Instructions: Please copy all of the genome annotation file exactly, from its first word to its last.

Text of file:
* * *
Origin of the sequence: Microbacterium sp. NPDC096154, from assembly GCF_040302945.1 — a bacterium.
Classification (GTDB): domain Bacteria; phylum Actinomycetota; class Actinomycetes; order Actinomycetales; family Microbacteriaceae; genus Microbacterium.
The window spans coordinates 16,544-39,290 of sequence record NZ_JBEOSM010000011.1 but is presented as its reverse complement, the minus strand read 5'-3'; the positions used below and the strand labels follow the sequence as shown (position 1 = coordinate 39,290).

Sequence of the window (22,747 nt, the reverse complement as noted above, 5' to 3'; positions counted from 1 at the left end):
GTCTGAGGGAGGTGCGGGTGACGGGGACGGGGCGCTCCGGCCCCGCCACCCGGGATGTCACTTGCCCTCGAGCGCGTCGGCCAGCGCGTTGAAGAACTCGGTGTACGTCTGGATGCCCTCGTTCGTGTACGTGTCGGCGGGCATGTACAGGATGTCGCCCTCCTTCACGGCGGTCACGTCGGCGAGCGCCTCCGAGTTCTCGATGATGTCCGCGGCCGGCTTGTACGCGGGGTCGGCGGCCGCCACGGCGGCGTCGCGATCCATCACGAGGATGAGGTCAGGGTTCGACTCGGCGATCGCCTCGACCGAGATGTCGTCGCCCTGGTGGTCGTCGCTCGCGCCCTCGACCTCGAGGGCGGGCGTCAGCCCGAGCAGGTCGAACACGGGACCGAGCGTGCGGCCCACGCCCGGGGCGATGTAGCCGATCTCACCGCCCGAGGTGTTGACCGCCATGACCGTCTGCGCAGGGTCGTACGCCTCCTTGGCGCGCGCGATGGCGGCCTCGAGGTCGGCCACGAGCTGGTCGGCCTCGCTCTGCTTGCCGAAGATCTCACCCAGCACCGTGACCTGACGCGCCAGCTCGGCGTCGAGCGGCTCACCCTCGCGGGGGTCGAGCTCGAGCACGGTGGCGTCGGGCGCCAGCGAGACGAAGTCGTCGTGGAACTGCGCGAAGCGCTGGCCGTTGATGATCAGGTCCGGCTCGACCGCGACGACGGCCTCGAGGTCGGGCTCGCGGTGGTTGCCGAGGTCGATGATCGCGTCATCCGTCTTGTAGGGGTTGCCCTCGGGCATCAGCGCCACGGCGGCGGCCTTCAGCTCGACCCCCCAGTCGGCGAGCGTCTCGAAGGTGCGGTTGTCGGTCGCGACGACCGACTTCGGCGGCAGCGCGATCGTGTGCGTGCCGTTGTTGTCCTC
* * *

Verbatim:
Origin of the sequence: Microbacterium sp. NPDC096154, from assembly GCF_040302945.1 — a bacterium.
Classification (GTDB): domain Bacteria; phylum Actinomycetota; class Actinomycetes; order Actinomycetales; family Microbacteriaceae; genus Microbacterium.
The window spans coordinates 16,544-39,290 of sequence record NZ_JBEOSM010000011.1 but is presented as its reverse complement, the minus strand read 5'-3'; the positions used below and the strand labels follow the sequence as shown (position 1 = coordinate 39,290).

Sequence of the window (22,747 nt, the reverse complement as noted above, 5' to 3'; positions counted from 1 at the left end):
GTCTGAGGGAGGTGCGGGTGACGGGGACGGGGCGCTCCGGCCCCGCCACCCGGGATGTCACTTGCCCTCGAGCGCGTCGGCCAGCGCGTTGAAGAACTCGGTGTACGTCTGGATGCCCTCGTTCGTGTACGTGTCGGCGGGCATGTACAGGATGTCGCCCTCCTTCACGGCGGTCACGTCGGCGAGCGCCTCCGAGTTCTCGATGATGTCCGCGGCCGGCTTGTACGCGGGGTCGGCGGCCGCCACGGCGGCGTCGCGATCCATCACGAGGATGAGGTCAGGGTTCGACTCGGCGATCGCCTCGACCGAGATGTCGTCGCCCTGGTGGTCGTCGCTCGCGCCCTCGACCTCGAGGGCGGGCGTCAGCCCGAGCAGGTCGAACACGGGACCGAGCGTGCGGCCCACGCCCGGGGCGATGTAGCCGATCTCACCGCCCGAGGTGTTGACCGCCATGACCGTCTGCGCAGGGTCGTACGCCTCCTTGGCGCGCGCGATGGCGGCCTCGAGGTCGGCCACGAGCTGGTCGGCCTCGCTCTGCTTGCCGAAGATCTCACCCAGCACCGTGACCTGACGCGCCAGCTCGGCGTCGAGCGGCTCACCCTCGCGGGGGTCGAGCTCGAGCACGGTGGCGTCGGGCGCCAGCGAGACGAAGTCGTCGTGGAACTGCGCGAAGCGCTGGCCGTTGATGATCAGGTCCGGCTCGACCGCGACGACGGCCTCGAGGTCGGGCTCGCGGTGGTTGCCGAGGTCGATGATCGCGTCATCCGTCTTGTAGGGGTTGCCCTCGGGCATCAGCGCCACGGCGGCGGCCTTCAGCTCGACCCCCCAGTCGGCGAGCGTCTCGAAGGTGCGGTTGTCGGTCGCGACGACCGACTTCGGCGGCAGCGCGATCGTGTGCGTGCCGTTGTTGTCCTC